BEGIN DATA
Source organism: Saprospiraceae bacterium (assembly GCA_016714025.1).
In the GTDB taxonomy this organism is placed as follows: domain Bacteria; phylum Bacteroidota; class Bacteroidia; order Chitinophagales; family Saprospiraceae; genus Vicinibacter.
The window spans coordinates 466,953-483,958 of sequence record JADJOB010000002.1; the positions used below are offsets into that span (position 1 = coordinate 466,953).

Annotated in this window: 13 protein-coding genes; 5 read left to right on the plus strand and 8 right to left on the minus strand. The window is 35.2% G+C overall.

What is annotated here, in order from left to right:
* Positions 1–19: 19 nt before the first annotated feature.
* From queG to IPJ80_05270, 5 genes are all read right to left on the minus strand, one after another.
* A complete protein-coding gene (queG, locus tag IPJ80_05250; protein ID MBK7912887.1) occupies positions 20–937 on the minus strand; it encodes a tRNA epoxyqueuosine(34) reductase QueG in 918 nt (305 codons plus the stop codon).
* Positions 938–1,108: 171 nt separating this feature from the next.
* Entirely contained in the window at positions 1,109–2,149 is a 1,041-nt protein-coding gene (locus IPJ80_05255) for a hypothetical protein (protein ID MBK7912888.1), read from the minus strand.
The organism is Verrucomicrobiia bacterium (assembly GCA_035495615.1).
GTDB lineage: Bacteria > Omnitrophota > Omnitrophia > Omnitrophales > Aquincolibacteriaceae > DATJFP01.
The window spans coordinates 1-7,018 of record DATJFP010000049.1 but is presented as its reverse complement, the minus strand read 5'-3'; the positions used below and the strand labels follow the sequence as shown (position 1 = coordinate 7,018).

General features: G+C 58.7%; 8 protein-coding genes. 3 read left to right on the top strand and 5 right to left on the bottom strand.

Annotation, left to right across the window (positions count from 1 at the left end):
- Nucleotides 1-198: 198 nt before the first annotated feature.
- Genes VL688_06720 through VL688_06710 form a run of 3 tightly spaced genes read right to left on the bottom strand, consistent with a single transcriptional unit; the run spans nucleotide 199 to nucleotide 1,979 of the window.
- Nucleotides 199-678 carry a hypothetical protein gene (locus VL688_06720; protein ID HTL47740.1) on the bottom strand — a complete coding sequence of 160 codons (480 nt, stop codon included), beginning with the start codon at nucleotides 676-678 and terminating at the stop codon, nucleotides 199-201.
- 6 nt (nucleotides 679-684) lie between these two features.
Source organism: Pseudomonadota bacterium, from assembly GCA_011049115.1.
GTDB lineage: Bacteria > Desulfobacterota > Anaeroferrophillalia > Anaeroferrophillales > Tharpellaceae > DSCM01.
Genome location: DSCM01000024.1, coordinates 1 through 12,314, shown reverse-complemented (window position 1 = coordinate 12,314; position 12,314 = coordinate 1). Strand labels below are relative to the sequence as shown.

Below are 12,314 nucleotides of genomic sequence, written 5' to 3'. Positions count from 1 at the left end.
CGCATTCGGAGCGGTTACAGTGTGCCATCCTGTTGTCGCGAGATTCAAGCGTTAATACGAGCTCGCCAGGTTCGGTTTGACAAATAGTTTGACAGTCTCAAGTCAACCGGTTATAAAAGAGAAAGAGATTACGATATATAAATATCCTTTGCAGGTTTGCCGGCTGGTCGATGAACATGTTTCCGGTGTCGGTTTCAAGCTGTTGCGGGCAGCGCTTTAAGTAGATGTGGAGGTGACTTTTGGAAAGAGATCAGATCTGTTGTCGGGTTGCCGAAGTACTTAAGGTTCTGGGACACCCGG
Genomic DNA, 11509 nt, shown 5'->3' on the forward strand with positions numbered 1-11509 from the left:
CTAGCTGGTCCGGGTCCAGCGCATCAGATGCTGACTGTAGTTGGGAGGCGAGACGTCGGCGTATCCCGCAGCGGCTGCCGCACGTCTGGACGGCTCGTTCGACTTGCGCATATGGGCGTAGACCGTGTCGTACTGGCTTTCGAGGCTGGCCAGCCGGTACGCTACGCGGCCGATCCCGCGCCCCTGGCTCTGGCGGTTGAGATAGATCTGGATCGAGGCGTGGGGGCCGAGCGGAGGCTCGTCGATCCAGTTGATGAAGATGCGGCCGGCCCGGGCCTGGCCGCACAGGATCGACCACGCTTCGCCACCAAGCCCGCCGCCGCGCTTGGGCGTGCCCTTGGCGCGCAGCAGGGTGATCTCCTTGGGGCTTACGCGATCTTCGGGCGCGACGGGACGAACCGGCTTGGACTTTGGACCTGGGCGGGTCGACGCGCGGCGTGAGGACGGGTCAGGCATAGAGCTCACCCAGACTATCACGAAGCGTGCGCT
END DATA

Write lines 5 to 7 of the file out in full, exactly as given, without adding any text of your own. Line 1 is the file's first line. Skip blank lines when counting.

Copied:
What is annotated here, in order from left to right:
* Positions 1–19: 19 nt before the first annotated feature.
* From queG to IPJ80_05270, 5 genes are all read right to left on the minus strand, one after another.